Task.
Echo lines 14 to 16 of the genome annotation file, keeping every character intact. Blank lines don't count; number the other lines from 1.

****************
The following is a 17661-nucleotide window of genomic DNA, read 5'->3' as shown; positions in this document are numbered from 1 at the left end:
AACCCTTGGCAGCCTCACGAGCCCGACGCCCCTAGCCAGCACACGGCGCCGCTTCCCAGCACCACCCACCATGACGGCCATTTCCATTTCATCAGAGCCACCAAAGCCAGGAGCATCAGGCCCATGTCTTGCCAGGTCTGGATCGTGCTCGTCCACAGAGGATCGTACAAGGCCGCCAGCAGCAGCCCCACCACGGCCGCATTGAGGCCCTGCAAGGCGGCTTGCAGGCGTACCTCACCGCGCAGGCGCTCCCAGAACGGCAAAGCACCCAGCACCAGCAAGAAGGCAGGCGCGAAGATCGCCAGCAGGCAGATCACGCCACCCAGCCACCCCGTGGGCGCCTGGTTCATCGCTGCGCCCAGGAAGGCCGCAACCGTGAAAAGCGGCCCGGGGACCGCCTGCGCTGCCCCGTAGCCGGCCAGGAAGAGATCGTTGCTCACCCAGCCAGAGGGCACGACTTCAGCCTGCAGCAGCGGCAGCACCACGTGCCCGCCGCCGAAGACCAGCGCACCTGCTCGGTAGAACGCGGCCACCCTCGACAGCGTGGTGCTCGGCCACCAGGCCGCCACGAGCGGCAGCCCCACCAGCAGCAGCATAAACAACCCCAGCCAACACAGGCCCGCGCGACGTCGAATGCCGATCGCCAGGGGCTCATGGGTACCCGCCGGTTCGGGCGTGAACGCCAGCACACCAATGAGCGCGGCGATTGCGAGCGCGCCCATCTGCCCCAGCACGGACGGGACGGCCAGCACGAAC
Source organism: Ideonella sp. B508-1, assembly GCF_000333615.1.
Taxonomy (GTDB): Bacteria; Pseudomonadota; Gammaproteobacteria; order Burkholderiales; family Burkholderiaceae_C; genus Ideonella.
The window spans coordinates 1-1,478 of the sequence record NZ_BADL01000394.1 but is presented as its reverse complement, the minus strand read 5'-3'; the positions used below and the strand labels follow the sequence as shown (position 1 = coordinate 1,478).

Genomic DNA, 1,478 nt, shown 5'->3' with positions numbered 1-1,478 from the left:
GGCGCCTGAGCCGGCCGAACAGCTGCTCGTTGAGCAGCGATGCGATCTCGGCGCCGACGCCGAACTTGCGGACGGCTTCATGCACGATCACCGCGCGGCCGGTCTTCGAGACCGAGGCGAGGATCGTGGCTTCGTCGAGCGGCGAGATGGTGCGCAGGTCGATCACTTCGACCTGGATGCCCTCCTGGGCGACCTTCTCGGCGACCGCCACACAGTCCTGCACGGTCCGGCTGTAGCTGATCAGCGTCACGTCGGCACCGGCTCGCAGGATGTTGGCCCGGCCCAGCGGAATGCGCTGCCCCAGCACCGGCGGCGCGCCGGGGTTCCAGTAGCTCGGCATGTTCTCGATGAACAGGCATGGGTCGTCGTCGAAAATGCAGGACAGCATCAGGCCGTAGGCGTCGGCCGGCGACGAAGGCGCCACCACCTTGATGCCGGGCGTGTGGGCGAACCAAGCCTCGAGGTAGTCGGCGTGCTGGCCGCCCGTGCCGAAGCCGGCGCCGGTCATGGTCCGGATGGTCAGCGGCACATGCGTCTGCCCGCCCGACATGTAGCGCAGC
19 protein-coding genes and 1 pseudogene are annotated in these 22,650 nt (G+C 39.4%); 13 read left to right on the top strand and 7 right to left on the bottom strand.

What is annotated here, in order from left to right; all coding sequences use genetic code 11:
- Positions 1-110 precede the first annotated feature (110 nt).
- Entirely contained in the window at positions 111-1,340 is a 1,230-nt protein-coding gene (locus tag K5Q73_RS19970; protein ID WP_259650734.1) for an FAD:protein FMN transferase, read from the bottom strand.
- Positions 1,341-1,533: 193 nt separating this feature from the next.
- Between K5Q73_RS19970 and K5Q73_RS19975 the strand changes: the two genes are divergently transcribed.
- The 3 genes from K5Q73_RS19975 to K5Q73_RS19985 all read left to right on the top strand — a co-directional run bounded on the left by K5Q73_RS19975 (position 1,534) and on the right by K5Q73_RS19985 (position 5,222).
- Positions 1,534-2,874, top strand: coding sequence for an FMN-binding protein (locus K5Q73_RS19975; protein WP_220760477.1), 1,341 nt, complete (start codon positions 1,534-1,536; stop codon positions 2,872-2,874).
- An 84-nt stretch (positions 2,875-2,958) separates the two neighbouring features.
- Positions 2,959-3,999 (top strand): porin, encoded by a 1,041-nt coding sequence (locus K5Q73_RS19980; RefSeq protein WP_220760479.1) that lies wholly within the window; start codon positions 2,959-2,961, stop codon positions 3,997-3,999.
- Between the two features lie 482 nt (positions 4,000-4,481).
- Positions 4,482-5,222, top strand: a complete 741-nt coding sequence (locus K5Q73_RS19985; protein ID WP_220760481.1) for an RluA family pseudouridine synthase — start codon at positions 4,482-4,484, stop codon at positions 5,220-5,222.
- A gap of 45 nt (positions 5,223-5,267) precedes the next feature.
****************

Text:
- The 3 genes from K5Q73_RS19975 to K5Q73_RS19985 all read left to right on the top strand — a co-directional run bounded on the left by K5Q73_RS19975 (position 1,534) and on the right by K5Q73_RS19985 (position 5,222).
- Positions 1,534-2,874, top strand: coding sequence for an FMN-binding protein (locus K5Q73_RS19975; protein WP_220760477.1), 1,341 nt, complete (start codon positions 1,534-1,536; stop codon positions 2,872-2,874).
- An 84-nt stretch (positions 2,875-2,958) separates the two neighbouring features.